SBIR Phase II: Optic-On-Eye Virtual Reality Display

Period of Performance: 01/01/2011 - 12/31/2011


Phase 2 SBIR

Recipient Firm

Principal Investigator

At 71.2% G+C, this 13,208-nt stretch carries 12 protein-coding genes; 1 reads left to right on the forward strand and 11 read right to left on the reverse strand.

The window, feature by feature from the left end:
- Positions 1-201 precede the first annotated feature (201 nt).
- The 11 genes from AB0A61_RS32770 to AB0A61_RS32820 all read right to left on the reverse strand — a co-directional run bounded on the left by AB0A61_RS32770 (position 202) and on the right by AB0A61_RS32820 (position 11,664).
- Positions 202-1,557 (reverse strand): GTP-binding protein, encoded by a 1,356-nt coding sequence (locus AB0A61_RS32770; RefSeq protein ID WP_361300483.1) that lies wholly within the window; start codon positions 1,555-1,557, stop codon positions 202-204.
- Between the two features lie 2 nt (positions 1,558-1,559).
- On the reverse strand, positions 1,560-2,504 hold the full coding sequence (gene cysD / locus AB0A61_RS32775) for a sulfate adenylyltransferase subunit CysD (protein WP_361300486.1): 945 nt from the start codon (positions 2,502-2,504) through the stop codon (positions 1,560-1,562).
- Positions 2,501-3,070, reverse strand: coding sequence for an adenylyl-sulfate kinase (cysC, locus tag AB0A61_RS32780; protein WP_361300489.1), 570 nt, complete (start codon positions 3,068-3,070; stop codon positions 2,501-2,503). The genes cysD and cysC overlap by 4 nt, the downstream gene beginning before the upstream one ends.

This Small Business Innovation Research (SBIR) Phase II project will extend the development of the contact-lens-enabled virtual reality display system demonstrated in Phase I. A key goal will be to advance the construction of the contact lenses to be ready for commercial market tests and OEM partner evaluations. Although the Phase I devices are fully functional and have validated the analytical predictions, they are not yet suitable for commercialization. The main deficiencies are the non-permeability of the polarization filter, the inadequacy of the joining adhesive, and the immaturity of the manufacturing processes. This project plans to develop a highly gas permeable polarizer using nano-imprinting onto gas permeable polymers. In addition, the contact lens construction techniques will be advanced in order to improve optical performance. A further goal is to develop prototype stereographic video eyewear to be used together with the contact lenses in support of clinical evaluations. Lastly, an IRB protocol will be developed and the contact lenses will be put through clinical trials. It is anticipated that all-day- wear contact lenses can be produced that will be able to meet FDA approval, and the performance advantages of this new display system can be evaluated during formal clinical tests. The broader impact/commercial potential of this project will be a significant improvement in how mobile and immersive imagery is viewed. Today, mobile computing devices must present their information through small LCD panels, while immersive computing must settle for the limited fields of view available through flat panel monitors and TVs. Wearable electronic eyewear are available today that attempt to address these limitations, but they themselves suffer from limited fields of view and excess bulk. This SBIR research will address the remaining unresolved technical challenges in order to prepare this new display concept for commercialization. If successful, a meaningful enhancement of human vision will have been achieved by making it possible to directly view very near objects without impacting normal distance vision. These advancements will enable many new applications for wearable displays including augmented reality, highly immersive 3-D video, stylish mobile display eyewear, wearable surgical imaging devices, and even comfortable high quality electronic low vision aids for sufferers of macular degeneration and other vision disorders. Because mobile devices and home computers are so ubiquitous in our modern societies, the anticipated benefits of improving the man/machine interface through high quality virtual imagery eyewear should impact numerous markets and demographics.